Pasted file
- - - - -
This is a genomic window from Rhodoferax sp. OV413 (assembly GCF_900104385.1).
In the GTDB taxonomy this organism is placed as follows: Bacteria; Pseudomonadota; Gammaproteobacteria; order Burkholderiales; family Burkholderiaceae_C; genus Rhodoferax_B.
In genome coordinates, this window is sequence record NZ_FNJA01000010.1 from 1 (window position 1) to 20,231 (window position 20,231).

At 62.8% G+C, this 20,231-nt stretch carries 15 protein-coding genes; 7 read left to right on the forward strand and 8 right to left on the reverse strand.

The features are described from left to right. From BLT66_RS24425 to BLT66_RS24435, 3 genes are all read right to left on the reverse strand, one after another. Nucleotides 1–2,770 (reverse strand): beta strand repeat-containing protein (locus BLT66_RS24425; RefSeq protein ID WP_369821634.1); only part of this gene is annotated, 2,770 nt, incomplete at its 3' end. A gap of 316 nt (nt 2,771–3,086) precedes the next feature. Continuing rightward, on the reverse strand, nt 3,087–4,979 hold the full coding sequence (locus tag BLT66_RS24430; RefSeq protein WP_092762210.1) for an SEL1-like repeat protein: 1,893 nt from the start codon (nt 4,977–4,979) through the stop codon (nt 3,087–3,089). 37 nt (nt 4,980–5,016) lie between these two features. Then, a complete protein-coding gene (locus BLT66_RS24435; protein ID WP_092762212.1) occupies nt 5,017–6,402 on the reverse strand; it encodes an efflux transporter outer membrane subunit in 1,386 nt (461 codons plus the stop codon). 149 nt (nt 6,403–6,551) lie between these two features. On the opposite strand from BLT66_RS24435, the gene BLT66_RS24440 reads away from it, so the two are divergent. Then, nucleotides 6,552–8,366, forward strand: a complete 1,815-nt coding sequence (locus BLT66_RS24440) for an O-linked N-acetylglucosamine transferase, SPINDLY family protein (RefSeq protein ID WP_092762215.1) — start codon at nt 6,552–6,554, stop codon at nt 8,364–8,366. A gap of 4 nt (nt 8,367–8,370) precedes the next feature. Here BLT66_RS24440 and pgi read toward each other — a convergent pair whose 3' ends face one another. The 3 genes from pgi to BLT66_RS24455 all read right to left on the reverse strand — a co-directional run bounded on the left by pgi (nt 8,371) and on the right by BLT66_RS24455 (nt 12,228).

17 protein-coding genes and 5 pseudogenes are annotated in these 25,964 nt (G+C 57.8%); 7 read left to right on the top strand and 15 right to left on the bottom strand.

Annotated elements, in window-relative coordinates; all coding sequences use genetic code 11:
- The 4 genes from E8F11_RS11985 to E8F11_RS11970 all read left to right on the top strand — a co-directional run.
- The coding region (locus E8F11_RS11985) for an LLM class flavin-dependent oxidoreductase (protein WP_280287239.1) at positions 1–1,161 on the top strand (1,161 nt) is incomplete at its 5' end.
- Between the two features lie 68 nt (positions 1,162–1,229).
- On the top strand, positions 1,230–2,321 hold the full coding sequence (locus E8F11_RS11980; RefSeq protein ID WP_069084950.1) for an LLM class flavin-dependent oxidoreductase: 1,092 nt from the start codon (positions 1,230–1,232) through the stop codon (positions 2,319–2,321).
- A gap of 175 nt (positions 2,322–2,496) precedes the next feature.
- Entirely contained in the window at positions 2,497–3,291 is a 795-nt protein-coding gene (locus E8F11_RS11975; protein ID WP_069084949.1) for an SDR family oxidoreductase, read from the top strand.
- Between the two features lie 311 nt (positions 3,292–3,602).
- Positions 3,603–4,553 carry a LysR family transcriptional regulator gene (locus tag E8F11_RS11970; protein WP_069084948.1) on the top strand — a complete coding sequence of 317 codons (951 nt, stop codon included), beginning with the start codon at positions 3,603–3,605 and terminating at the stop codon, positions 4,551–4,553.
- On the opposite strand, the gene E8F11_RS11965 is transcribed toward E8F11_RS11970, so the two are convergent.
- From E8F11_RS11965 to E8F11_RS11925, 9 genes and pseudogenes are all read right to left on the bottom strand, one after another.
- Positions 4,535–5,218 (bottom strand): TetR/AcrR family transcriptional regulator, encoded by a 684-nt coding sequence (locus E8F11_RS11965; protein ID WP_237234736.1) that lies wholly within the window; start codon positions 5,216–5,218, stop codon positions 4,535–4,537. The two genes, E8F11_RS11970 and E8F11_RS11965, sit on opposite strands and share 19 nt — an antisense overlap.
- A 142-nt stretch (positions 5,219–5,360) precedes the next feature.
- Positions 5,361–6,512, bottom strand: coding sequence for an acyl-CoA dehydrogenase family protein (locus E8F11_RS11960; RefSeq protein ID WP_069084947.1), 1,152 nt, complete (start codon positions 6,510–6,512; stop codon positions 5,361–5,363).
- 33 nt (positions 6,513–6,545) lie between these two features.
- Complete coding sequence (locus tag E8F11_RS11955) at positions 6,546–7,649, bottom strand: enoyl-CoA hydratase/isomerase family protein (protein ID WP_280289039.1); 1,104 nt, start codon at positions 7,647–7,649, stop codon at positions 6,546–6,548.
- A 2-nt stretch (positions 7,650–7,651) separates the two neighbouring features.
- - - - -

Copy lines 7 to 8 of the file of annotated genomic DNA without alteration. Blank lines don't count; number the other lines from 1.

Annotated elements, in window-relative coordinates; all coding sequences use genetic code 11:
- The 4 genes from E8F11_RS11985 to E8F11_RS11970 all read left to right on the top strand — a co-directional run.